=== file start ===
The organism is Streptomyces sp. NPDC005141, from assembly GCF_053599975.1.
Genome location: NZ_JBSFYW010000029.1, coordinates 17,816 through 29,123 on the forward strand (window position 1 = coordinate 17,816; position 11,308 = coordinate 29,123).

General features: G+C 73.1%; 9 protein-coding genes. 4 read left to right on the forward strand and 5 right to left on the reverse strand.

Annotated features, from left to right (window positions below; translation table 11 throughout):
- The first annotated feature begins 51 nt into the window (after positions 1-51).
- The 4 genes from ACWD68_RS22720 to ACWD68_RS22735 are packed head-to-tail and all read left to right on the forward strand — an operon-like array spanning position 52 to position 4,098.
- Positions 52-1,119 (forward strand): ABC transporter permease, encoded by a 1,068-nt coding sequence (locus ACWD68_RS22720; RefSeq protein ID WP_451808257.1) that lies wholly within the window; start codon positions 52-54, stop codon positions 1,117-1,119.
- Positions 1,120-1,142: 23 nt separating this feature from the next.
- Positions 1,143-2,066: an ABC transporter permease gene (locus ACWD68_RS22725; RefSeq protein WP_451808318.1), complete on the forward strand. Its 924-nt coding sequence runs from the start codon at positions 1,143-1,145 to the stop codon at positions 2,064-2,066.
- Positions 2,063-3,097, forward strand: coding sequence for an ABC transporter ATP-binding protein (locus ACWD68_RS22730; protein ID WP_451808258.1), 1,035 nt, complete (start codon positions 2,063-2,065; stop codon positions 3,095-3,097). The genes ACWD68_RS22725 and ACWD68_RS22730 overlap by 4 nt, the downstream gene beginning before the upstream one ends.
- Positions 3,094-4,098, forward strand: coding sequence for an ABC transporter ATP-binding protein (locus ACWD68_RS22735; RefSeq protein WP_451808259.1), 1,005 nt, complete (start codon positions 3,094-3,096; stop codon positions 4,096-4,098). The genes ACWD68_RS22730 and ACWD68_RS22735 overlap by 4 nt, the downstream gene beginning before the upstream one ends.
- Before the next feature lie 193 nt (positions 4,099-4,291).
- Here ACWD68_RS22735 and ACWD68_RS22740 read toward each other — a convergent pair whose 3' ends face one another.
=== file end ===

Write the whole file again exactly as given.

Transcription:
The organism is Streptomyces sp. NPDC005141, from assembly GCF_053599975.1.
Genome location: NZ_JBSFYW010000029.1, coordinates 17,816 through 29,123 on the forward strand (window position 1 = coordinate 17,816; position 11,308 = coordinate 29,123).

General features: G+C 73.1%; 9 protein-coding genes. 4 read left to right on the forward strand and 5 right to left on the reverse strand.

Annotated features, from left to right (window positions below; translation table 11 throughout):
- The first annotated feature begins 51 nt into the window (after positions 1-51).
- The 4 genes from ACWD68_RS22720 to ACWD68_RS22735 are packed head-to-tail and all read left to right on the forward strand — an operon-like array spanning position 52 to position 4,098.
- Positions 52-1,119 (forward strand): ABC transporter permease, encoded by a 1,068-nt coding sequence (locus ACWD68_RS22720; RefSeq protein ID WP_451808257.1) that lies wholly within the window; start codon positions 52-54, stop codon positions 1,117-1,119.
- Positions 1,120-1,142: 23 nt separating this feature from the next.
- Positions 1,143-2,066: an ABC transporter permease gene (locus ACWD68_RS22725; RefSeq protein WP_451808318.1), complete on the forward strand. Its 924-nt coding sequence runs from the start codon at positions 1,143-1,145 to the stop codon at positions 2,064-2,066.
- Positions 2,063-3,097, forward strand: coding sequence for an ABC transporter ATP-binding protein (locus ACWD68_RS22730; protein ID WP_451808258.1), 1,035 nt, complete (start codon positions 2,063-2,065; stop codon positions 3,095-3,097). The genes ACWD68_RS22725 and ACWD68_RS22730 overlap by 4 nt, the downstream gene beginning before the upstream one ends.
- Positions 3,094-4,098, forward strand: coding sequence for an ABC transporter ATP-binding protein (locus ACWD68_RS22735; RefSeq protein WP_451808259.1), 1,005 nt, complete (start codon positions 3,094-3,096; stop codon positions 4,096-4,098). The genes ACWD68_RS22730 and ACWD68_RS22735 overlap by 4 nt, the downstream gene beginning before the upstream one ends.
- Before the next feature lie 193 nt (positions 4,099-4,291).
- Here ACWD68_RS22735 and ACWD68_RS22740 read toward each other — a convergent pair whose 3' ends face one another.